By Allison Kamel
“Hey, I was doing just fine before I met you…”
These opening lyrics seem to be on every radio station this week, and yet, no one’s turning it off.
The Chainsmokers are number one on the charts again with their new song “Closer.” Who can say no to the EDM duo that brought us “Roses” and “Don’t Let Me Down?” Especially when they paired up with Halsey, who exploded last summer?
So who are the Chainsmokers, anyway?
Andrew “Drew” Taggart and Alex Pall make up the team that began in 2012. They’re the people behind the beat, but their voices are only heard in background vocals. “Closer” is the first time Taggart’s voice has been a main feature of the song.
The Chainsmokers spent 2012 and 2013 remixing Indie bands, until they released a song that didn’t really match their style. In December 2013, they released #SELFIE, a song that everyone made fun of, and yet couldn’t stop listening to. “#SELFIE”, with its infectious beat and ridiculous lyrics that we couldn’t help but identify with (even if we didn’t want to admit it), peaked on the US Billboard Hot 100 at No. 16.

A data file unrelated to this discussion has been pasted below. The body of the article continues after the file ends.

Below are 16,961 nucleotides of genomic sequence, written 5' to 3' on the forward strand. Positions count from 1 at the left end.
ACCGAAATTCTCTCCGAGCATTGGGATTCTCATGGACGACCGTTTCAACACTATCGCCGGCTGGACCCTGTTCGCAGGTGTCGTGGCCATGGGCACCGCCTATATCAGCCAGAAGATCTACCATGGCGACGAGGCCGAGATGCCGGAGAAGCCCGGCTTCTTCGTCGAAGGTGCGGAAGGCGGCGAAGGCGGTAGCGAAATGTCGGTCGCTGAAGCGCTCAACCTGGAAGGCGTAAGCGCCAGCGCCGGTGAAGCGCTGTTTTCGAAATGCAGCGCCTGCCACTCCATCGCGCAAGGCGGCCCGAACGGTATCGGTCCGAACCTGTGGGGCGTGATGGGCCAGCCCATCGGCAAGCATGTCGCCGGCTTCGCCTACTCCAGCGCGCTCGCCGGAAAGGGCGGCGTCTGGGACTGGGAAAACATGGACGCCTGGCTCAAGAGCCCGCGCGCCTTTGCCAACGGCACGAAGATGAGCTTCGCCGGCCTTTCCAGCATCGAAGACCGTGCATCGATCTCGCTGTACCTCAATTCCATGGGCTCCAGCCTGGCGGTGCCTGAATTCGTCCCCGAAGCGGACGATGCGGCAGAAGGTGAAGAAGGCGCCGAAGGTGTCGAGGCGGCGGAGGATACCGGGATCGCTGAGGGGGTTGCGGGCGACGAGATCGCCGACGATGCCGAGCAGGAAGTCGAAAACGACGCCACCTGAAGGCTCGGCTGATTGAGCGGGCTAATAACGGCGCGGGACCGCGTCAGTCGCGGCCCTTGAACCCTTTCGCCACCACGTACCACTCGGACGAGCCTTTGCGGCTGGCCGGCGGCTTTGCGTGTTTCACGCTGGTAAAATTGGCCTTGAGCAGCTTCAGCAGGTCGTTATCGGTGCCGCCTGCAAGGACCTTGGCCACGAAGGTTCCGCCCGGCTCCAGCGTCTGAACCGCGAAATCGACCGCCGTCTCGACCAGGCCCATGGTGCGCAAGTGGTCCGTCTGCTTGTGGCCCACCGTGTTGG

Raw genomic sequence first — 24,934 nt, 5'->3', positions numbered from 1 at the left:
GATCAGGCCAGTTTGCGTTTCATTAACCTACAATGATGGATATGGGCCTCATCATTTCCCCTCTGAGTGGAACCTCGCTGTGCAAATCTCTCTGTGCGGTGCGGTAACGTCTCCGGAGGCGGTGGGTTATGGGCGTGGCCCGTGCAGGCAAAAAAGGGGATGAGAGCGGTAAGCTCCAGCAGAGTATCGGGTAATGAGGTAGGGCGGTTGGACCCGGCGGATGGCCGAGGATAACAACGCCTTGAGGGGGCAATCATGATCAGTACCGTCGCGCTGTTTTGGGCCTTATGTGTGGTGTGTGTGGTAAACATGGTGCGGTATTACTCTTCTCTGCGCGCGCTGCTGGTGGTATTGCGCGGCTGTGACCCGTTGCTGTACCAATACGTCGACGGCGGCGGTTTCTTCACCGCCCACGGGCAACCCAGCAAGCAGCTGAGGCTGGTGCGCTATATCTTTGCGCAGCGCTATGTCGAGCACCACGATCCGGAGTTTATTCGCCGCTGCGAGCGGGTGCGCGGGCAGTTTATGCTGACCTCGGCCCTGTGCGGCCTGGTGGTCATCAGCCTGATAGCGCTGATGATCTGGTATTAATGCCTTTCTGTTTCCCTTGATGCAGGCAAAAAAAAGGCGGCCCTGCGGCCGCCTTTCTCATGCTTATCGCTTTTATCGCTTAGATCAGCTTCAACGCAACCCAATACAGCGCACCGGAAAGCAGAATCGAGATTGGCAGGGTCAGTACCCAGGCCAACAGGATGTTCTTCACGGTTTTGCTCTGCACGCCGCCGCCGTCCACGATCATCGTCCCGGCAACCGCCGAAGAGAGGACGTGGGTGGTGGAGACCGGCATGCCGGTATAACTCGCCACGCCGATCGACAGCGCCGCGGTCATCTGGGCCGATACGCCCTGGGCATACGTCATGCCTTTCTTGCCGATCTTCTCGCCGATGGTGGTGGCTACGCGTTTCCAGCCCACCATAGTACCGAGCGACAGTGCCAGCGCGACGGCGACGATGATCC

Since then, they’ve released quite a few singles and an EP titled Bouquet, which featured “Roses,” a song that peaked the US Billboard Hot 100 at No. 6. Bouquet was not released until October 2015, two years after #SELFIE. During that time, as Taggard and Pall have discussed on their YouTube channel, they worked on developing their sound. #SELFIE wasn’t the kind of music they had made previously and they didn’t want that to be what they were known for. For two years, they were seen as a one-hit wonder, but as Taggart said, “You’re only a one-hit wonder until you’re not.” They used that time to develop who they wanted to be.
And it’s working.
“Closer” is the kind of song that cannot be ignored. It starts in with a really interesting beat that builds… until it doesn’t. It breaks into those beginning lyrics and you’re immediately hooked. The Chainsmokers have you listening to the whole song, just waiting and waiting for the beat to drop. It gets close to the drop you want about three minutes in, but then it mellows out again in a way that makes it perfect car dance party music. And of course, how do you avoid singing lyrics like “Stay, play that Blink-182 song that we beat to death in Tucson” at the top of your lungs?